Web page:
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Can you protect a recipie with a patent or copyright ?

Columbus, OH |

I just want to protect my creations

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Attorney answers 6


Both are possible. Consult with an attorney.

This is not a legal advice or solicitation, and does not create an attorney-client relationship. Consult with an attorney. I work for Cardinal Risk Mangement and Cardinal Intellectual Property, IP service companies, but not law firms. I also am the president of Vepachedu Educational Foundation Inc., which is a non profit educational foundation. I also write cultural and scientific compliations for the foundation. I also teach at Northwestern university as a guest lecturer. I also provide some pro-bono guidance on immigration and other issues through Indian American Bar Association. I also have a contract with Cardinal Law Group, a law firm, for IP projects. All this information is on my profile at Avvo and also at Linkedin. Any views/opinions expressed in any context are my personal views in individual capacity only, and do not represent the views and opinions of any firm, client, or anyone else, and is not sponsored or endorsed by them in any way.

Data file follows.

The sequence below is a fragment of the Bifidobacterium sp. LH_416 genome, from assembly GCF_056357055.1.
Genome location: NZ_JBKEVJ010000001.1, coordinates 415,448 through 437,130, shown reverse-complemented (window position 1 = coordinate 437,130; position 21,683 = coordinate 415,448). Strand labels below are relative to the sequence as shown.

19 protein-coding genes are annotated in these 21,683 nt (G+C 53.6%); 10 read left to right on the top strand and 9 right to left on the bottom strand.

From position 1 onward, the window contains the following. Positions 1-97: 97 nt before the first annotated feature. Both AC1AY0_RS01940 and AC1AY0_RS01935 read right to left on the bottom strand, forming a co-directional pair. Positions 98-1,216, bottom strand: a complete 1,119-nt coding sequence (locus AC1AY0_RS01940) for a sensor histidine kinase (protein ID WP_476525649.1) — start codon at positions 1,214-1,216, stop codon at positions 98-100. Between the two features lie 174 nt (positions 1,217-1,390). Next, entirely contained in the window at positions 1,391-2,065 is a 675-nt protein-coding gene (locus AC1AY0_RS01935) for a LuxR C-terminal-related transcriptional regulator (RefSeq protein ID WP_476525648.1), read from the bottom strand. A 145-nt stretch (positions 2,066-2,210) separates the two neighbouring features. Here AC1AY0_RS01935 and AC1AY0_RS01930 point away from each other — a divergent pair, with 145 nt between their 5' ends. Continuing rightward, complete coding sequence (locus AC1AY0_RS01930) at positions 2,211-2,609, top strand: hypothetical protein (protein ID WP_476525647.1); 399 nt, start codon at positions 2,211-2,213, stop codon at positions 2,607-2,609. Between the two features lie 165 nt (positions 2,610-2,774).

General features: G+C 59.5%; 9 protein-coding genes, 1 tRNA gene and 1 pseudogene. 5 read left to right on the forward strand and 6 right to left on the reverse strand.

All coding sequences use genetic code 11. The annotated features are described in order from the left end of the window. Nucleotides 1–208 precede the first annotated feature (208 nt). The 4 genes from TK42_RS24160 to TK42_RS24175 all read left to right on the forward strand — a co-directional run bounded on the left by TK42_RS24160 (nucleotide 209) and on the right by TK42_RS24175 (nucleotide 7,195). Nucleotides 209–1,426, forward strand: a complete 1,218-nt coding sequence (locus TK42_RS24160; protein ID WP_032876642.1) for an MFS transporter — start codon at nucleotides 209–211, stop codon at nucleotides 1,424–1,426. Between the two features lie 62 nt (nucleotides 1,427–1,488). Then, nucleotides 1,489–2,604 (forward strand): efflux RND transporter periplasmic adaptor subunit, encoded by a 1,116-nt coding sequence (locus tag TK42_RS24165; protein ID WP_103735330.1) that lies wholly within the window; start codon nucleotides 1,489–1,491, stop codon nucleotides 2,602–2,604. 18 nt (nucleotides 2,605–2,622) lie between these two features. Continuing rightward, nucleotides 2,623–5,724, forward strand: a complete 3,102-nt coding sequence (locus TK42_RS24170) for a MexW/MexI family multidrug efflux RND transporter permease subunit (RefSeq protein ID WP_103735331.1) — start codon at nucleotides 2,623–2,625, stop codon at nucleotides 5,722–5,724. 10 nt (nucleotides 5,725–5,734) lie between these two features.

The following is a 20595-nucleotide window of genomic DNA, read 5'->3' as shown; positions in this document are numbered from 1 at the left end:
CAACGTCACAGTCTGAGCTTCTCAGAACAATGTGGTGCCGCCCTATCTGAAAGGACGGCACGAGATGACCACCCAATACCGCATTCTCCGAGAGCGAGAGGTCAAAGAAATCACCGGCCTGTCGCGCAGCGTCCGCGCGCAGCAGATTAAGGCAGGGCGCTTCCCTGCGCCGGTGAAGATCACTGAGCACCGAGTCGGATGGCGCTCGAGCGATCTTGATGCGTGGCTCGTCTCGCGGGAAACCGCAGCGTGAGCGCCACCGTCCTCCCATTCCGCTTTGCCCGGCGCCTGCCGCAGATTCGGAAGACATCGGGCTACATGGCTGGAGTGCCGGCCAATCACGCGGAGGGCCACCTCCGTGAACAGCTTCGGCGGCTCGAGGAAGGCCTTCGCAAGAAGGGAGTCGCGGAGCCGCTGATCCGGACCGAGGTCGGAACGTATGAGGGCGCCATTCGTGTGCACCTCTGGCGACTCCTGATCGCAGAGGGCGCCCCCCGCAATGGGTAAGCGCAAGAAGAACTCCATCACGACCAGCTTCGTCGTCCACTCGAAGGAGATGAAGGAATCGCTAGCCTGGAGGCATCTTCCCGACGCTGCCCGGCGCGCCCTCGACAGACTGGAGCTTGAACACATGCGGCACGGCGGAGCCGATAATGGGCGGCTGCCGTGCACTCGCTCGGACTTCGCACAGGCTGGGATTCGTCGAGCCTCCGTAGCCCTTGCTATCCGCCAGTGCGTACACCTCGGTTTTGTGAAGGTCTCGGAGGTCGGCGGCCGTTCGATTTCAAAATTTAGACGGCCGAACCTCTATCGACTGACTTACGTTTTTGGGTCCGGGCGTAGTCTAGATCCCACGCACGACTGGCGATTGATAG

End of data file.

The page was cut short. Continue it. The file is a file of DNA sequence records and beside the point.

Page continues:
Bruce E. Burdick

Bruce E. Burdick


This is wrong. See other answers.


Contrary to my colleague's conclusions, neither patent law nor copyright law can "protect [your] creations."

Very few [if any] recipes that list the ingredients and cooking instructions for consumer food products are copyrightable -- and even those that are, because they add to the list other creative language, the copyright does NOT prevent anyone else from making that product [the copyright only precludes them from copying or distributing that recipe].

And very, very few [if any] such recipes are patentable. Although some food product manufacturers patent the recipes for their products, those products are not consumer food dishes -- they are the constitutent products that are then combined to make other food products.